1. Analyze why a company would prefer not to disclose its contingent liabilities. In order to understand why a company would or would not disclose his contingent liabilities it is important to know exactly what a contingent liability is. As I have learned throughout all of my accounting studies a liability is simply an obligation or debt that a business owes to an individual or an organization. Now there are many liabilities that include services, payroll, notes, and accounts payable. When one of these liabilities becomes a contingent liability it means that it is something that is a potential situation at the time. Contingent liabilities depend on a future event. What this means is the company may or may not have to pay this liability to let something happen resulting for a loss.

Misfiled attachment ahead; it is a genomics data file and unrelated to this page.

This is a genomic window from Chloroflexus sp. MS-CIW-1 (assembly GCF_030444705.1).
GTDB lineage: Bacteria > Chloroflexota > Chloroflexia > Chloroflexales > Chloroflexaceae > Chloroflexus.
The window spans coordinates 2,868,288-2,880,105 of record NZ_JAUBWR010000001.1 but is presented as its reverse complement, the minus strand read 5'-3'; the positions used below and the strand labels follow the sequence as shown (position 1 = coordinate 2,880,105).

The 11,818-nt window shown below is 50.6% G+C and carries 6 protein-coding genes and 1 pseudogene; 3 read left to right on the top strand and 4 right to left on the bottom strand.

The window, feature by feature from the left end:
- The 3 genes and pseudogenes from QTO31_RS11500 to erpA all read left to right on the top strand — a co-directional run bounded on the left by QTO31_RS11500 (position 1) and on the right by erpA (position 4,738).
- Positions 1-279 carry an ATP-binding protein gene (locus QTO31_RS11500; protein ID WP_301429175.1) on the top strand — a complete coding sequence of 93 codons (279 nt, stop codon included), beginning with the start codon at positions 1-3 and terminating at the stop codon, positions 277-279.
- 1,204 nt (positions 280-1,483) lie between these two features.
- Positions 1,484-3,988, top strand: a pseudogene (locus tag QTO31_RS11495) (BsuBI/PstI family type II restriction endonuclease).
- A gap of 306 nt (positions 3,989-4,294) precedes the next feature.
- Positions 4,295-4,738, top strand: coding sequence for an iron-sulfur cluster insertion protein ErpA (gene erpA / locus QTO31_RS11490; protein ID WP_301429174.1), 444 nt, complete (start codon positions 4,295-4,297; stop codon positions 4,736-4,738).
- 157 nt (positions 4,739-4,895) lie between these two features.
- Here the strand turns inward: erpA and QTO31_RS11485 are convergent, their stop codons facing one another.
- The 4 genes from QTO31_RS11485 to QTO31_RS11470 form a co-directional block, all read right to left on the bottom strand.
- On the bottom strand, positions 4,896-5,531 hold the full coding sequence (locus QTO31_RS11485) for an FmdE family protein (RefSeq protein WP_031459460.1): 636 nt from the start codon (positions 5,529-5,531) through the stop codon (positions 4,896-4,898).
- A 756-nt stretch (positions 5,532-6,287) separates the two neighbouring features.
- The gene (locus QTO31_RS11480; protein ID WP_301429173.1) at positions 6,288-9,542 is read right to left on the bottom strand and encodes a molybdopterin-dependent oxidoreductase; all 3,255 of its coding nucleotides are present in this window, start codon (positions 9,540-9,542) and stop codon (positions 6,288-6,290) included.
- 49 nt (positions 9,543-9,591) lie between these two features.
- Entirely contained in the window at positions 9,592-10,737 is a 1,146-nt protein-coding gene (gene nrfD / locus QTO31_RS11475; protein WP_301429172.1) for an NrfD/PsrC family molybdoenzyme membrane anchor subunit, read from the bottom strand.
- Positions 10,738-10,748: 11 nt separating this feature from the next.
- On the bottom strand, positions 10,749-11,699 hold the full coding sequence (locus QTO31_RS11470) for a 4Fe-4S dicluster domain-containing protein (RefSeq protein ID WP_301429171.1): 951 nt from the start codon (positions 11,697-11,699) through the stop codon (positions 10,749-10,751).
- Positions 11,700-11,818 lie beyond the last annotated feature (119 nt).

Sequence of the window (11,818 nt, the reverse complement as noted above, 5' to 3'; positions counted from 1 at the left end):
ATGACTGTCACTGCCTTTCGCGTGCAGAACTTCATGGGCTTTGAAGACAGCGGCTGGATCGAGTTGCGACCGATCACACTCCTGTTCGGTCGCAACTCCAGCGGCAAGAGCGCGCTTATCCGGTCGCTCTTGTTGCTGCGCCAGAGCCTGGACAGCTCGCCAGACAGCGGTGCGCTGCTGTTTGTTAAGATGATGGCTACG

There are three types of contingent liabilities and each has its own rules on when and how to report its loss or potential loss on financial statements. The first type of contingent liability is called remote. A remote contingent liability would be something that is more than likely not going to happen or occur. In a situation like this a disclosure is not required nor a journal entry into the financial statements. An example of a remote contingent liability would be a frivolous law lawsuit. A frivolous lawsuit would be ignored in this situation.
The second type of contingent liability would be reasonably possible. When a contingent liability is reasonably possible it means that there is a reasonable possibility that a loss can occur. A significant lawsuit where the results are not known yet is a good example of a reasonable possible contingent liability. In this situation although the amount cannot be estimated, both the contingent liability and the contingent loss would be disclosed in all financial statements.
The third type of contingent liability would be probable. Probable contingent liability would occur when it's almost certain...